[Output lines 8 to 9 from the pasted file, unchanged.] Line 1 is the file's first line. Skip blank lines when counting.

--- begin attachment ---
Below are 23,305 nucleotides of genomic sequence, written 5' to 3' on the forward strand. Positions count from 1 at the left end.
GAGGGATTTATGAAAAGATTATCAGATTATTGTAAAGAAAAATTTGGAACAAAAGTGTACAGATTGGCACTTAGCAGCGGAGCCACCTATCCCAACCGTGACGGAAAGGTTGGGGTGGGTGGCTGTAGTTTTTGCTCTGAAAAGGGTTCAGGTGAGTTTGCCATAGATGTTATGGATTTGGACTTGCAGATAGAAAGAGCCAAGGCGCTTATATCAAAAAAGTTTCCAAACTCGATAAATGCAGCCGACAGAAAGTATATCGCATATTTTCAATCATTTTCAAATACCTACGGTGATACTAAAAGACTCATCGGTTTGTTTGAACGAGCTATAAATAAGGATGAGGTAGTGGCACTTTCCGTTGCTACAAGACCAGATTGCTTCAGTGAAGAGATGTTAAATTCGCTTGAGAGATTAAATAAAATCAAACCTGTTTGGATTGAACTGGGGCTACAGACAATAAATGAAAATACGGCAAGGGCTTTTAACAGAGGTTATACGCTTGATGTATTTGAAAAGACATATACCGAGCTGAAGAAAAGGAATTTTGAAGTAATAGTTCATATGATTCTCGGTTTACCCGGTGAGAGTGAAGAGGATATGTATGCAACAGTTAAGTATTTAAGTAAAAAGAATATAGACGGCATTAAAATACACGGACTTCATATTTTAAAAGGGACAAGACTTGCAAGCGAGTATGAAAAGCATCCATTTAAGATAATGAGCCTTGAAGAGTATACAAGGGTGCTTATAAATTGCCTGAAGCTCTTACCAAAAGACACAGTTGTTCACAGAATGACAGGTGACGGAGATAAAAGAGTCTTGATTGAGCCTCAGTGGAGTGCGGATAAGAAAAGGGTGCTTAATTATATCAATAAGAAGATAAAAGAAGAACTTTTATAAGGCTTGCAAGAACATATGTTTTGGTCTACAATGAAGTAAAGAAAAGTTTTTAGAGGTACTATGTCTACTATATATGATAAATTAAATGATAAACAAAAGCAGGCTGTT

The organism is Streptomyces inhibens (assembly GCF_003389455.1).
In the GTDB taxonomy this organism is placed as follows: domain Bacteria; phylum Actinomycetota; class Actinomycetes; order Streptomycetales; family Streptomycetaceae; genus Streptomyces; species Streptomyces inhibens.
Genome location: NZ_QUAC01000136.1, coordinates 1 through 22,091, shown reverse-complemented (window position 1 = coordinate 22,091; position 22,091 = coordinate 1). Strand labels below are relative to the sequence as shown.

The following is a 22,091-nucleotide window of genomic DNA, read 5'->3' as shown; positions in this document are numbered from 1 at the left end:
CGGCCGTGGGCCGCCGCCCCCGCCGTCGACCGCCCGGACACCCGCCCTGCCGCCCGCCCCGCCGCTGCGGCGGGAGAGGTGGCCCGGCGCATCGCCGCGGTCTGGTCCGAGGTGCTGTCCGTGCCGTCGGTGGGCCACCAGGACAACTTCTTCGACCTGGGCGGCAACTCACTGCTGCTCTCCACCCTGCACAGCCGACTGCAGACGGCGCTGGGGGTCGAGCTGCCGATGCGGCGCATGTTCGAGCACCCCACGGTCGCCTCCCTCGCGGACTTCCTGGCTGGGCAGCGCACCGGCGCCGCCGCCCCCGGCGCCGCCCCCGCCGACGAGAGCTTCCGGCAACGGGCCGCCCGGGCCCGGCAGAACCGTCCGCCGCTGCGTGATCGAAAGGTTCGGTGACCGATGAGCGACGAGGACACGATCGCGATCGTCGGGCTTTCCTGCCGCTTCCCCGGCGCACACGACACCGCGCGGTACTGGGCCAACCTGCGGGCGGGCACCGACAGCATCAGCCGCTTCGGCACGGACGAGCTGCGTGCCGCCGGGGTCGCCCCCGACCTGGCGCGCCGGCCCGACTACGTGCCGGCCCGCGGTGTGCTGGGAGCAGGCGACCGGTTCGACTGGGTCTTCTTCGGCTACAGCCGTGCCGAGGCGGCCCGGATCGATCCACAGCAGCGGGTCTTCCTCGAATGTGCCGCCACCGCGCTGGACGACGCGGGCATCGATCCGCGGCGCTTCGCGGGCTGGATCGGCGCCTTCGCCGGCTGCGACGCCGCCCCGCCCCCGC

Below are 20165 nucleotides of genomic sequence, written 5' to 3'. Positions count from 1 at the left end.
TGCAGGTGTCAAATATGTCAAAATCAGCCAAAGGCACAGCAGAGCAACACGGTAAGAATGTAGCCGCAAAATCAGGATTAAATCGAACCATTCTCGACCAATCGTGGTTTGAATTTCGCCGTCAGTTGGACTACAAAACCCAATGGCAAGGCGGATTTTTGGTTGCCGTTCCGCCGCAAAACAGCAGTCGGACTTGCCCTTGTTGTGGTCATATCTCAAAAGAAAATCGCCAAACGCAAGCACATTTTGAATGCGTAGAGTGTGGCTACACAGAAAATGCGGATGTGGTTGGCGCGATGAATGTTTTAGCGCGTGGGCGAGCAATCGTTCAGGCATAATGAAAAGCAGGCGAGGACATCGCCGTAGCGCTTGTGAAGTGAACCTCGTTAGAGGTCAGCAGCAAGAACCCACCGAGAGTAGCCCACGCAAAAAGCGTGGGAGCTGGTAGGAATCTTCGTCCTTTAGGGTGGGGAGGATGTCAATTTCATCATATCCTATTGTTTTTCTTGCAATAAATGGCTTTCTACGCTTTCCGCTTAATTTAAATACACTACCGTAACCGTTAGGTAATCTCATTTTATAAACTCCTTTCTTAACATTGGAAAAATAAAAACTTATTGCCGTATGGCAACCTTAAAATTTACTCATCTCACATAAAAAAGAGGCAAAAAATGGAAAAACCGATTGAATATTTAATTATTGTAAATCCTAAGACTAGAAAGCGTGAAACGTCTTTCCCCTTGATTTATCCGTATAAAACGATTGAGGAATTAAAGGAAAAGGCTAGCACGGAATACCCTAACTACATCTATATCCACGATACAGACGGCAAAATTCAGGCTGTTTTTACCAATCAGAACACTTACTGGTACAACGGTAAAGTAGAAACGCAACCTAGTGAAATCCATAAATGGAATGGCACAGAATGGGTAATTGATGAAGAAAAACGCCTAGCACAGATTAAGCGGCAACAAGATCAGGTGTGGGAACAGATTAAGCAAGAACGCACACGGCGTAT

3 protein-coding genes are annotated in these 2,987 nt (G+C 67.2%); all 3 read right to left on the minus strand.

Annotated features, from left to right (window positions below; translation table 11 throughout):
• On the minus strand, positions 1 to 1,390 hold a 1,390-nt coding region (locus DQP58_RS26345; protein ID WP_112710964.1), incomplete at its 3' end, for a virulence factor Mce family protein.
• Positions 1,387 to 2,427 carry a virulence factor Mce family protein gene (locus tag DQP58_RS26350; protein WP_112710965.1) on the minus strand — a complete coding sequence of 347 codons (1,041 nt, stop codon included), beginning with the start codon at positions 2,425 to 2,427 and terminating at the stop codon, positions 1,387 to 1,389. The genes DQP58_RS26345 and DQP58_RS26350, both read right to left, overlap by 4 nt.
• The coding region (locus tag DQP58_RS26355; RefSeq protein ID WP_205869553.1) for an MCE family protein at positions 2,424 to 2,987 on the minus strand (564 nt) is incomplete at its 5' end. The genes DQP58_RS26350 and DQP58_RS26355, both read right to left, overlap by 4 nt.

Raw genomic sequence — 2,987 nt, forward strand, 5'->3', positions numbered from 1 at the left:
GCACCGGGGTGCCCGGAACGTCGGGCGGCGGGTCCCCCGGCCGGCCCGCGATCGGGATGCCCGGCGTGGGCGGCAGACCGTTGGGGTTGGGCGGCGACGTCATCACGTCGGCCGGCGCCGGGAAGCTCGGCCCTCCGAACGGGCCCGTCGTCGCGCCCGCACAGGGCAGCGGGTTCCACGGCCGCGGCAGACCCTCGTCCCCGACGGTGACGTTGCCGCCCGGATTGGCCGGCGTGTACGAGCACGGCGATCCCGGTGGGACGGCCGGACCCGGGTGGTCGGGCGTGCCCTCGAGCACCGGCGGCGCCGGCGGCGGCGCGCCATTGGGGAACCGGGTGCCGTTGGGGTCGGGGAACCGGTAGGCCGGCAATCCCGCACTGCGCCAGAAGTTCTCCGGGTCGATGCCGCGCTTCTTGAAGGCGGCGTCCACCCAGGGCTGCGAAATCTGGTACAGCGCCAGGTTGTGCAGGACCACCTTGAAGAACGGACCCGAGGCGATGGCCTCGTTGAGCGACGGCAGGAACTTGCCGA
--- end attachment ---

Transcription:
Below are 20165 nucleotides of genomic sequence, written 5' to 3'. Positions count from 1 at the left end.
TGCAGGTGTCAAATATGTCAAAATCAGCCAAAGGCACAGCAGAGCAACACGGTAAGAATGTAGCCGCAAAATCAGGATTAAATCGAACCATTCTCGACCAATCGTGGTTTGAATTTCGCCGTCAGTTGGACTACAAAACCCAATGGCAAGGCGGATTTTTGGTTGCCGTTCCGCCGCAAAACAGCAGTCGGACTTGCCCTTGTTGTGGTCATATCTCAAAAGAAAATCGCCAAACGCAAGCACATTTTGAATGCGTAGAGTGTGGCTACACAGAAAATGCGGATGTGGTTGGCGCGATGAATGTTTTAGCGCGTGGGCGAGCAATCGTTCAGGCATAATGAAAAGCAGGCGAGGACATCGCCGTAGCGCTTGTGAAGTGAACCTCGTTAGAGGTCAGCAGCAAGAACCCACCGAGAGTAGCCCACGCAAAAAGCGTGGGAGCTGGTAGGAATCTTCGTCCTTTAGGGTGGGGAGGATGTCAATTTCATCATATCCTATTGTTTTTCTTGCAATAAATGGCTTTCTACGCTTTCCGCTTAATTTAAATACACTACCGTAACCGTTAGGTAATCTCATTTTATAAACTCCTTTCTTAACATTGGAAAAATAAAAACTTATTGCCGTATGGCAACCTTAAAATTTACTCATCTCACATAAAAAAGAGGCAAAAAATGGAAAAACCGATTGAATATTTAATTATTGTAAATCCTAAGACTAGAAAGCGTGAAACGTCTTTCCCCTTGATTTATCCGTATAAAACGATTGAGGAATTAAAGGAAAAGGCTAGCACGGAATACCCTAACTACATCTATATCCACGATACAGACGGCAAAATTCAGGCTGTTTTTACCAATCAGAACACTTACTGGTACAACGGTAAAGTAGAAACGCAACCTAGTGAAATCCATAAATGGAATGGCACAGAATGGGTAATTGATGAAGAAAAACGCCTAGCACAGATTAAGCGGCAACAAGATCAGGTGTGGGAACAGATTAAGCAAGAACGCACACGGCGTAT